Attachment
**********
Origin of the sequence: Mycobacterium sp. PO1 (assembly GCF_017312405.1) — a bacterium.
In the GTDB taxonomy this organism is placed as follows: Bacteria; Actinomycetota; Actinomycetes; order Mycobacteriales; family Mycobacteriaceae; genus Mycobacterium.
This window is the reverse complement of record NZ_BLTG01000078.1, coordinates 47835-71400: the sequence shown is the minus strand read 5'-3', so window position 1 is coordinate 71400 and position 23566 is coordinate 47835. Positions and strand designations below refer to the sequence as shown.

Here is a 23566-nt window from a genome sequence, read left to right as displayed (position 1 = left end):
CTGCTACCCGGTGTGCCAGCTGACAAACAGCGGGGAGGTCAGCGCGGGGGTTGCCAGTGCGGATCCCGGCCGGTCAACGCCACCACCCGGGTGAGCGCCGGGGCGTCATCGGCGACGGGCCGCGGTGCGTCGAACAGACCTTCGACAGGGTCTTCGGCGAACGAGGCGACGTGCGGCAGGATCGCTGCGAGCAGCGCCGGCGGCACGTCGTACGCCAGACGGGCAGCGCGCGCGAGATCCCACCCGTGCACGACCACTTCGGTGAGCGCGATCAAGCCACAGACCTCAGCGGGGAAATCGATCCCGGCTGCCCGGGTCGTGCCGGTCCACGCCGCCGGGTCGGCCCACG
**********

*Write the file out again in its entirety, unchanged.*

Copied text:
Origin of the sequence: Mycobacterium sp. PO1 (assembly GCF_017312405.1) — a bacterium.
In the GTDB taxonomy this organism is placed as follows: Bacteria; Actinomycetota; Actinomycetes; order Mycobacteriales; family Mycobacteriaceae; genus Mycobacterium.
This window is the reverse complement of record NZ_BLTG01000078.1, coordinates 47835-71400: the sequence shown is the minus strand read 5'-3', so window position 1 is coordinate 71400 and position 23566 is coordinate 47835. Positions and strand designations below refer to the sequence as shown.

Here is a 23566-nt window from a genome sequence, read left to right as displayed (position 1 = left end):
CTGCTACCCGGTGTGCCAGCTGACAAACAGCGGGGAGGTCAGCGCGGGGGTTGCCAGTGCGGATCCCGGCCGGTCAACGCCACCACCCGGGTGAGCGCCGGGGCGTCATCGGCGACGGGCCGCGGTGCGTCGAACAGACCTTCGACAGGGTCTTCGGCGAACGAGGCGACGTGCGGCAGGATCGCTGCGAGCAGCGCCGGCGGCACGTCGTACGCCAGACGGGCAGCGCGCGCGAGATCCCACCCGTGCACGACCACTTCGGTGAGCGCGATCAAGCCACAGACCTCAGCGGGGAAATCGATCCCGGCTGCCCGGGTCGTGCCGGTCCACGCCGCCGGGTCGGCCCACG